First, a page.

Thursday, April 27, 2023

Gospel Reflection John 6:44-51

Today’s Gospel reading continues the Bread of Life Discourse from John 6. Jesus says He is the bread of life and “...whoever eats this bread will live forever…” If Jesus is the bread of life, and whoever eats the bread of life will live forever, then it follows that whoever eats Jesus will live forever. There have been so many attempts to spiritualize these words away or to reduce them to mere metaphor just like other efforts to domesticate Jesus and make his teachings more palatable (no pun intended). I submit this simply cannot be done without doing violence to the text or presuming one knows more about what Jesus meant than He did. 

If Jesus only meant these words in a spiritualized way, where eating Him conveyed a sense of obedience, discipleship, being nourished by His words, and so forth, then there would have been no controversy at all. Yet St. John takes great pains to highlight the fact that nobody in the audience ‘got’ what Jesus was saying at first and when the Lord doubled down on His claims, as it were, most of the people became upset and left, writing Him off as insane. 

Of course, eating the Lord Jesus is insane. It’s crazy to think you can eat another person and live forever. On certain presuppositions, nothing in Sacred Scripture is even possible. But Jesus is in the business of taking our hard physical and metaphysical boundaries and blurring them a bit. He re-draws the lines around the borders of our life where nature and grace are firmly divided. This gerrymandering of the map of reality is deeply distressing. We can’t make sense of it. We want things back the way they were before Jesus came into our lives before these words hit our ears so that we can reattach to the sultry illusion of control. 

Jesus is not particularly interested in our remaining shackled to illusion. He makes plain that He is the Son of God, speaking in the Person of God. No mere man is telling us to eat Him. I think this is important to bear in mind as we place ourselves at His feet and listen. This is one reason why Jesus as the bread of life is no mere metaphor.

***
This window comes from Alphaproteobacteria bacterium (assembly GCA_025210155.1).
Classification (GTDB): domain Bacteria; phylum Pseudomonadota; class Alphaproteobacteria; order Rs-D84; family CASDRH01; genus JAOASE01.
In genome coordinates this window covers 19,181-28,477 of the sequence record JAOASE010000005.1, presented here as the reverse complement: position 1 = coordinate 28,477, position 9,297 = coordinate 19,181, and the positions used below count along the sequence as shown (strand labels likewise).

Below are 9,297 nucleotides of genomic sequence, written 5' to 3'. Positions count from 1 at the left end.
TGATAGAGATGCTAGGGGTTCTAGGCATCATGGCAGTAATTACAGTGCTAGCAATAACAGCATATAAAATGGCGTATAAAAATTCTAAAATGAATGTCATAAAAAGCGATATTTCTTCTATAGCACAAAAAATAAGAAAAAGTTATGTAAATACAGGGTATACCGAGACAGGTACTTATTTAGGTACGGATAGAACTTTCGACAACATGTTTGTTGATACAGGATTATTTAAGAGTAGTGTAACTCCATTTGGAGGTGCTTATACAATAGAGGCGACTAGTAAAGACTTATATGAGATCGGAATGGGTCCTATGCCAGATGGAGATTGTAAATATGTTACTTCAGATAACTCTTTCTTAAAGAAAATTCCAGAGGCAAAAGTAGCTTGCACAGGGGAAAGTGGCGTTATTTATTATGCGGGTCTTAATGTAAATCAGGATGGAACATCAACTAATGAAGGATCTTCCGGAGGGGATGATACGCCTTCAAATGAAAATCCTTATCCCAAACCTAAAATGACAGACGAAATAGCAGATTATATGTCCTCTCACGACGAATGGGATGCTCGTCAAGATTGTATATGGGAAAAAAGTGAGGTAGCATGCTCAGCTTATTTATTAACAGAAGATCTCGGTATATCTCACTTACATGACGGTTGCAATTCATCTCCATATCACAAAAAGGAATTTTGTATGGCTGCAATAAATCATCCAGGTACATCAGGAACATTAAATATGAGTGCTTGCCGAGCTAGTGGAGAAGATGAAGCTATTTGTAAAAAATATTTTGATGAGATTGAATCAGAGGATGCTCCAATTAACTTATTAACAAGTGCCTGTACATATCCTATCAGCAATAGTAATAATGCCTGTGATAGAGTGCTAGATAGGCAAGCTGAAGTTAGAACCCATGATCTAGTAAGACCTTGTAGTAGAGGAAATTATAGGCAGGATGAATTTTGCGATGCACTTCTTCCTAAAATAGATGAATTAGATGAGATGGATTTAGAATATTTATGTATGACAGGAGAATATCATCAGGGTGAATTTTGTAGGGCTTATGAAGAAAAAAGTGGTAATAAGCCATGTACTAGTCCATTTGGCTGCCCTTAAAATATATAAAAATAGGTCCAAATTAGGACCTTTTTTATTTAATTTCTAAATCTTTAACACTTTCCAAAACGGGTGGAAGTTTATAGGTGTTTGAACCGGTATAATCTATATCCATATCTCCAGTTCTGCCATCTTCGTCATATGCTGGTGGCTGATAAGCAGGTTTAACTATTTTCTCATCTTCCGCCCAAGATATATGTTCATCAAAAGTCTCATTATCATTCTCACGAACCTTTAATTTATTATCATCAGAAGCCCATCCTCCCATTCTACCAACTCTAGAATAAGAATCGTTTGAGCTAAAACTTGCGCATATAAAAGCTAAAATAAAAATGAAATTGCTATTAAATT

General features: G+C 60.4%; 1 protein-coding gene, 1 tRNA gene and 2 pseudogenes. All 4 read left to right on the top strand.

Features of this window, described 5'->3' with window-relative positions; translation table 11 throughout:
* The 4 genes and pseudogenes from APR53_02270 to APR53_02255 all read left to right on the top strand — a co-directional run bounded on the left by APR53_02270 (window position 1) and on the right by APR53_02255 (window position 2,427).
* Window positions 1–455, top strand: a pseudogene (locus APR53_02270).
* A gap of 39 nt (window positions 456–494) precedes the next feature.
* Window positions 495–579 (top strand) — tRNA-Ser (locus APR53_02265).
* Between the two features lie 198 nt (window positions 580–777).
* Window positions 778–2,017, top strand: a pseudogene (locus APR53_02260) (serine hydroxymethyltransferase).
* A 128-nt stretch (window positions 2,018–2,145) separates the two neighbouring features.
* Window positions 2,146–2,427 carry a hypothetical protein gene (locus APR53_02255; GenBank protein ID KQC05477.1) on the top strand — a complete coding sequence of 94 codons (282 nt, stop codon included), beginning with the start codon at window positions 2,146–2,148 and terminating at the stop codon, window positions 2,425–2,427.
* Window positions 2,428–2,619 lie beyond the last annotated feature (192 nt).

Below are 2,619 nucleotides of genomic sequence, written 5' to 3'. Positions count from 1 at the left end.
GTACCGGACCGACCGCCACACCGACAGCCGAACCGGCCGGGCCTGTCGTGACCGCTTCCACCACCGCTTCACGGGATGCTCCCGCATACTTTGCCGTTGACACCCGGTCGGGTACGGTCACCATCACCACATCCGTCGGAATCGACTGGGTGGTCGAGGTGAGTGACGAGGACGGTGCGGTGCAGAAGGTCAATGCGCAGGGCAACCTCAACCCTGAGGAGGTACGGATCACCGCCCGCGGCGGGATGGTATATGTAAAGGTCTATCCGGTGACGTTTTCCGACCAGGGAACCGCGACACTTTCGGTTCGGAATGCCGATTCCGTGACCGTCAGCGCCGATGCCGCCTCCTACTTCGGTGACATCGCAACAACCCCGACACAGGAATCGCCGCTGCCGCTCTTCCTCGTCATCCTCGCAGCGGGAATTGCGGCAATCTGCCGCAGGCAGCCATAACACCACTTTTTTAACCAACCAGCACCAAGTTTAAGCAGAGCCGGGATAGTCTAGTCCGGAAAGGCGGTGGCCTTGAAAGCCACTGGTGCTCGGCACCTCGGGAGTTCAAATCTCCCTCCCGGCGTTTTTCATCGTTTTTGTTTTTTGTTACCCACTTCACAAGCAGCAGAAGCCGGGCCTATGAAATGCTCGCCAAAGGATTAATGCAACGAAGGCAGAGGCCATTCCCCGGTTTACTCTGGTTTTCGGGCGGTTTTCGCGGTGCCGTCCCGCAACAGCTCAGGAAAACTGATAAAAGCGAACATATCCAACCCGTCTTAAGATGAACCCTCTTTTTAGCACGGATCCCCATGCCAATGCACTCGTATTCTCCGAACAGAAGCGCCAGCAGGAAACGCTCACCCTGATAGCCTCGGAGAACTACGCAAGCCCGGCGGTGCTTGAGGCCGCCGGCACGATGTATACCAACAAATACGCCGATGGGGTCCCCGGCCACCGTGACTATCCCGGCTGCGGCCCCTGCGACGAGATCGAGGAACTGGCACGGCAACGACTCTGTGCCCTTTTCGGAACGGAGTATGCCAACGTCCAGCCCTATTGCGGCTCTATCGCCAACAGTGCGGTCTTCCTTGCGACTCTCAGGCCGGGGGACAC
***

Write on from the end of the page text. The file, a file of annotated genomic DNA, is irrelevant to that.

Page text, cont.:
It is true that we are nourished by the word of God. The teachings of Jesus and the Apostles present to us the way of eternal life. Faith in Jesus working through love. To leave things here, though, would be an incomplete picture. Bound up within the teachings of Jesus is the unequivocal claim that He is the bread of life and we must eat Him to live. 

Inquiring into the specific ‘how’ of this is to ask the wrong question because it presupposes the ability of finite intellects to penetrate the mind of God. I believe we are better prepared to receive this revelation from God if we do not think of God as ‘apart’ from the world.  If we do not place limitations on divine action. If we remember that the creative activity of God entails the continuous donation of being to all things that are not God. If we keep in mind that dividing the human and divine natures in Jesus Christ is the wrong course of action. This is just a sampling of apophatic moves and does not give us a demonstration of how we eat the flesh of Jesus. Rather, it can help shed the hubris clinging to us like Velcro so that we can take Jesus at His word and eat His flesh in faith. 

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